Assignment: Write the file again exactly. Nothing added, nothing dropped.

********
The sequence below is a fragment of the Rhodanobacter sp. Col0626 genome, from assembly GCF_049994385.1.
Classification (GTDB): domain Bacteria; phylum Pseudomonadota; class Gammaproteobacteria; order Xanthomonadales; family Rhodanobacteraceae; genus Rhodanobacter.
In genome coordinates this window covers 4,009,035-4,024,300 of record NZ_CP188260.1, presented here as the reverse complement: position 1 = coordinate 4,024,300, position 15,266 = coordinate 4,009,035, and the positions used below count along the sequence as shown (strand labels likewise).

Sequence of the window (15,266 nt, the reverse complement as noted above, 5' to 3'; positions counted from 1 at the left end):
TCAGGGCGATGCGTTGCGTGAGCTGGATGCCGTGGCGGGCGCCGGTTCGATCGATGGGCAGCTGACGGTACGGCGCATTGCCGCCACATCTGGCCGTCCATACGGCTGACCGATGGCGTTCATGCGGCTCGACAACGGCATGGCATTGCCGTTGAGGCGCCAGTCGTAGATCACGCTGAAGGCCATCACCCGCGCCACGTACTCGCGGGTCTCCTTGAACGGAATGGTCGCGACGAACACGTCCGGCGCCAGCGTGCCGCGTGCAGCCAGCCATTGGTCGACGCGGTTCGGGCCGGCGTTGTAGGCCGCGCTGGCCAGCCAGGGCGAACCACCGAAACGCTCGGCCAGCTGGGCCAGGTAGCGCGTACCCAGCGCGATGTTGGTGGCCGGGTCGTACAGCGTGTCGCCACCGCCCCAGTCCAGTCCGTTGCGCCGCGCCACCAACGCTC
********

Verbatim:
The sequence below is a fragment of the Rhodanobacter sp. Col0626 genome, from assembly GCF_049994385.1.
Classification (GTDB): domain Bacteria; phylum Pseudomonadota; class Gammaproteobacteria; order Xanthomonadales; family Rhodanobacteraceae; genus Rhodanobacter.
In genome coordinates this window covers 4,009,035-4,024,300 of record NZ_CP188260.1, presented here as the reverse complement: position 1 = coordinate 4,024,300, position 15,266 = coordinate 4,009,035, and the positions used below count along the sequence as shown (strand labels likewise).

Sequence of the window (15,266 nt, the reverse complement as noted above, 5' to 3'; positions counted from 1 at the left end):
TCAGGGCGATGCGTTGCGTGAGCTGGATGCCGTGGCGGGCGCCGGTTCGATCGATGGGCAGCTGACGGTACGGCGCATTGCCGCCACATCTGGCCGTCCATACGGCTGACCGATGGCGTTCATGCGGCTCGACAACGGCATGGCATTGCCGTTGAGGCGCCAGTCGTAGATCACGCTGAAGGCCATCACCCGCGCCACGTACTCGCGGGTCTCCTTGAACGGAATGGTCGCGACGAACACGTCCGGCGCCAGCGTGCCGCGTGCAGCCAGCCATTGGTCGACGCGGTTCGGGCCGGCGTTGTAGGCCGCGCTGGCCAGCCAGGGCGAACCACCGAAACGCTCGGCCAGCTGGGCCAGGTAGCGCGTACCCAGCGCGATGTTGGTGGCCGGGTCGTACAGCGTGTCGCCACCGCCCCAGTCCAGTCCGTTGCGCCGCGCCACCAACGCTC